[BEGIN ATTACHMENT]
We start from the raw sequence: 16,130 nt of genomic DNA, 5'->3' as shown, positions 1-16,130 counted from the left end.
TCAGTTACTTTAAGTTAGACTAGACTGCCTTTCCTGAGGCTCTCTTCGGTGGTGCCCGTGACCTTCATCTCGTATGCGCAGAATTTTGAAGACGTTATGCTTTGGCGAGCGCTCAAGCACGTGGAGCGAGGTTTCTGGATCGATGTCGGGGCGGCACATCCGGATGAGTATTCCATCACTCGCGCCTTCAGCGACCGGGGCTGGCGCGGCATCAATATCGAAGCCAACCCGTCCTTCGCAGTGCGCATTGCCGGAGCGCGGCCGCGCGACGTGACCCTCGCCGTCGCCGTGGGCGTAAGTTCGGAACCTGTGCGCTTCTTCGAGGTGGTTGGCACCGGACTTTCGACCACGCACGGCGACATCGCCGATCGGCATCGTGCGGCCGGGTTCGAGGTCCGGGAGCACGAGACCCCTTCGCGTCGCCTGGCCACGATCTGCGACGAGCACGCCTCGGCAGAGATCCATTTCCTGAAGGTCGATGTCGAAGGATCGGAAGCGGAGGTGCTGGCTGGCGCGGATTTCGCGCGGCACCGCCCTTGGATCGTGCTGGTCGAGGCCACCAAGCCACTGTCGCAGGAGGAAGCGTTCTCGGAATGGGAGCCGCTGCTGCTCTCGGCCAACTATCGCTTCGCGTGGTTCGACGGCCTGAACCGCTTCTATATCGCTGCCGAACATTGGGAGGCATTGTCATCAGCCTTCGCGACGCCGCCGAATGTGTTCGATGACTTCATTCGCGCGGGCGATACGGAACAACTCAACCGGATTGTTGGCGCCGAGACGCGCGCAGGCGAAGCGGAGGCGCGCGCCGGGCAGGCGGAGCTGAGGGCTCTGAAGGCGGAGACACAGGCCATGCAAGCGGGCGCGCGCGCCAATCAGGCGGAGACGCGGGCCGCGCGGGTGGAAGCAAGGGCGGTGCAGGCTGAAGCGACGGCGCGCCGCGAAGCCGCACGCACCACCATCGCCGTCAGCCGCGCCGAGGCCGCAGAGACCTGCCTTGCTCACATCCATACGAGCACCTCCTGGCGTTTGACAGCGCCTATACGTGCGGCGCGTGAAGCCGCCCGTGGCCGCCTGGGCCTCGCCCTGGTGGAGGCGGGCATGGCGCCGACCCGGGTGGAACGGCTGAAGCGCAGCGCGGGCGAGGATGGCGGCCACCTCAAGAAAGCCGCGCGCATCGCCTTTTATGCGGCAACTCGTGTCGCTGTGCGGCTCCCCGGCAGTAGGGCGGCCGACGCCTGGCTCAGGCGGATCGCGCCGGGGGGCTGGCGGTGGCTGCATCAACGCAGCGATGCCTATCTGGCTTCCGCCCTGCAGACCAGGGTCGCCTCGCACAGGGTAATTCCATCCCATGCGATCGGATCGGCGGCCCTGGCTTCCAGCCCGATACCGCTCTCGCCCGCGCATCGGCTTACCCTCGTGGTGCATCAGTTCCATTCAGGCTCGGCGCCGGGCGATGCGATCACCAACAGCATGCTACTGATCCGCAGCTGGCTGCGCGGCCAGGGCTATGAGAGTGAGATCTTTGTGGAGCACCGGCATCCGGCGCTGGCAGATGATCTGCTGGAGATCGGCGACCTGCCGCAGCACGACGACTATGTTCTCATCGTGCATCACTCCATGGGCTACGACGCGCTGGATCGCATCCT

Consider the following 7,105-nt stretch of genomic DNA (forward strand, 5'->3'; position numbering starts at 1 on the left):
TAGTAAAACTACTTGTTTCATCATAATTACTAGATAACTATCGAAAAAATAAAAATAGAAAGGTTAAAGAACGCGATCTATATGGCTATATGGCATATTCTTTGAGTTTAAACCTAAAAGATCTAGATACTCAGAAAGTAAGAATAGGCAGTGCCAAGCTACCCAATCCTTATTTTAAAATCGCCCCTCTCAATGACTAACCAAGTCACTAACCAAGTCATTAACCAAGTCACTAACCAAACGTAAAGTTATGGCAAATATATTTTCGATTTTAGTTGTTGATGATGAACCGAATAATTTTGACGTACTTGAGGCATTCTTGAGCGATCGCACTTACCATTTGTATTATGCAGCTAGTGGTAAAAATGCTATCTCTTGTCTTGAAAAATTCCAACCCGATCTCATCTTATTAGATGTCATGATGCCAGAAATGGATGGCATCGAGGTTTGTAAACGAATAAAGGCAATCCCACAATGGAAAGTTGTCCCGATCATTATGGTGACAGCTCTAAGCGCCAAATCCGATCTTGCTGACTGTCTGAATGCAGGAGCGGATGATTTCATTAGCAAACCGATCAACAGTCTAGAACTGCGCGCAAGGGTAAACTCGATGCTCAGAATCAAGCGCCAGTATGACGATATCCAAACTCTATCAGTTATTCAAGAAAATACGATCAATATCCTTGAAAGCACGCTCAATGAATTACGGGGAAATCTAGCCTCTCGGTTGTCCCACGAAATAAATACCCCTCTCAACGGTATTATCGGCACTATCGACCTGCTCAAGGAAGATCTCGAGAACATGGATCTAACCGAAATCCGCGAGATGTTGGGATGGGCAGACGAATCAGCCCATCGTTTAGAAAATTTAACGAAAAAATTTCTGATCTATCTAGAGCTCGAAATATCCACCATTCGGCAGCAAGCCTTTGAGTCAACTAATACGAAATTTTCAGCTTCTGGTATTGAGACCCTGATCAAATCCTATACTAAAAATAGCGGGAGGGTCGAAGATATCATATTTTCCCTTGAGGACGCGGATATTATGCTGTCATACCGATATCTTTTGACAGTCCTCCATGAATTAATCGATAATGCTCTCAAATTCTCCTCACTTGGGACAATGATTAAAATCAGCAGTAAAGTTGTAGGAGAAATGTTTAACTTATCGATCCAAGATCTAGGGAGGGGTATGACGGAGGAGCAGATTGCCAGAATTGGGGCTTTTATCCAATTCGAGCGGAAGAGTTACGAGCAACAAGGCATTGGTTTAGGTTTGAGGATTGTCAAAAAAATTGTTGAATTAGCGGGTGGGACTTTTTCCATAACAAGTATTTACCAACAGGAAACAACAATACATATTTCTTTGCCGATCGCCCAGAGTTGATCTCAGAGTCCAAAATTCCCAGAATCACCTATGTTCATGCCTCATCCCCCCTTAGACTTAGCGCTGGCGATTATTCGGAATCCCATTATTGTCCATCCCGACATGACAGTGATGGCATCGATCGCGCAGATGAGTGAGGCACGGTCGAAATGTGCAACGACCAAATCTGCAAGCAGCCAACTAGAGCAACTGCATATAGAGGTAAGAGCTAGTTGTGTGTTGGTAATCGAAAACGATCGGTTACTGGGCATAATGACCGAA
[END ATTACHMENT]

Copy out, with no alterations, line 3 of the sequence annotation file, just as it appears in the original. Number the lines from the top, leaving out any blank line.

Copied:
Consider the following 7,105-nt stretch of genomic DNA (forward strand, 5'->3'; position numbering starts at 1 on the left):